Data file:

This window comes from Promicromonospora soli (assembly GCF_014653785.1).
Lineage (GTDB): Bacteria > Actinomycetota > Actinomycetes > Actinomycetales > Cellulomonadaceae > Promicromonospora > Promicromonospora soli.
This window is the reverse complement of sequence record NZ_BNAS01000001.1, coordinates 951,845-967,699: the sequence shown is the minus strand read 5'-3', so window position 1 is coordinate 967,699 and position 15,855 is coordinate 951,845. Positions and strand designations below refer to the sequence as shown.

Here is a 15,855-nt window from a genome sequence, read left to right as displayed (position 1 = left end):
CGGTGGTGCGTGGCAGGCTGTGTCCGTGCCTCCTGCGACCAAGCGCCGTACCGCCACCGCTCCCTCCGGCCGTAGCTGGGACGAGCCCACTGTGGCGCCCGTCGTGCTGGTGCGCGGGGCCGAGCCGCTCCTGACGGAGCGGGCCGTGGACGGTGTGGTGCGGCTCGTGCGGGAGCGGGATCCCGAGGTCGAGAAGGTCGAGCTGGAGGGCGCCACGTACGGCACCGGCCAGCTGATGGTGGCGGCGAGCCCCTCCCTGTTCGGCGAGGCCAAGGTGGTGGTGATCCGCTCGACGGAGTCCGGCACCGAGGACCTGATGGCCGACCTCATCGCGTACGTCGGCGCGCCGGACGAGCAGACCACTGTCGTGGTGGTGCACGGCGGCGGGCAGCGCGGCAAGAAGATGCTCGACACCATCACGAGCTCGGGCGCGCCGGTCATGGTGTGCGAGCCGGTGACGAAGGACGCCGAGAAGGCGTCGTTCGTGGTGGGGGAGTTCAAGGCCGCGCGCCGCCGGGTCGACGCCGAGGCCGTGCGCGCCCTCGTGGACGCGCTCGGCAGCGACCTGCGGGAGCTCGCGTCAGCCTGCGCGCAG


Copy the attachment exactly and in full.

This window comes from Promicromonospora soli (assembly GCF_014653785.1).
Lineage (GTDB): Bacteria > Actinomycetota > Actinomycetes > Actinomycetales > Cellulomonadaceae > Promicromonospora > Promicromonospora soli.
This window is the reverse complement of sequence record NZ_BNAS01000001.1, coordinates 951,845-967,699: the sequence shown is the minus strand read 5'-3', so window position 1 is coordinate 967,699 and position 15,855 is coordinate 951,845. Positions and strand designations below refer to the sequence as shown.

Here is a 15,855-nt window from a genome sequence, read left to right as displayed (position 1 = left end):
CGGTGGTGCGTGGCAGGCTGTGTCCGTGCCTCCTGCGACCAAGCGCCGTACCGCCACCGCTCCCTCCGGCCGTAGCTGGGACGAGCCCACTGTGGCGCCCGTCGTGCTGGTGCGCGGGGCCGAGCCGCTCCTGACGGAGCGGGCCGTGGACGGTGTGGTGCGGCTCGTGCGGGAGCGGGATCCCGAGGTCGAGAAGGTCGAGCTGGAGGGCGCCACGTACGGCACCGGCCAGCTGATGGTGGCGGCGAGCCCCTCCCTGTTCGGCGAGGCCAAGGTGGTGGTGATCCGCTCGACGGAGTCCGGCACCGAGGACCTGATGGCCGACCTCATCGCGTACGTCGGCGCGCCGGACGAGCAGACCACTGTCGTGGTGGTGCACGGCGGCGGGCAGCGCGGCAAGAAGATGCTCGACACCATCACGAGCTCGGGCGCGCCGGTCATGGTGTGCGAGCCGGTGACGAAGGACGCCGAGAAGGCGTCGTTCGTGGTGGGGGAGTTCAAGGCCGCGCGCCGCCGGGTCGACGCCGAGGCCGTGCGCGCCCTCGTGGACGCGCTCGGCAGCGACCTGCGGGAGCTCGCGTCAGCCTGCGCGCAG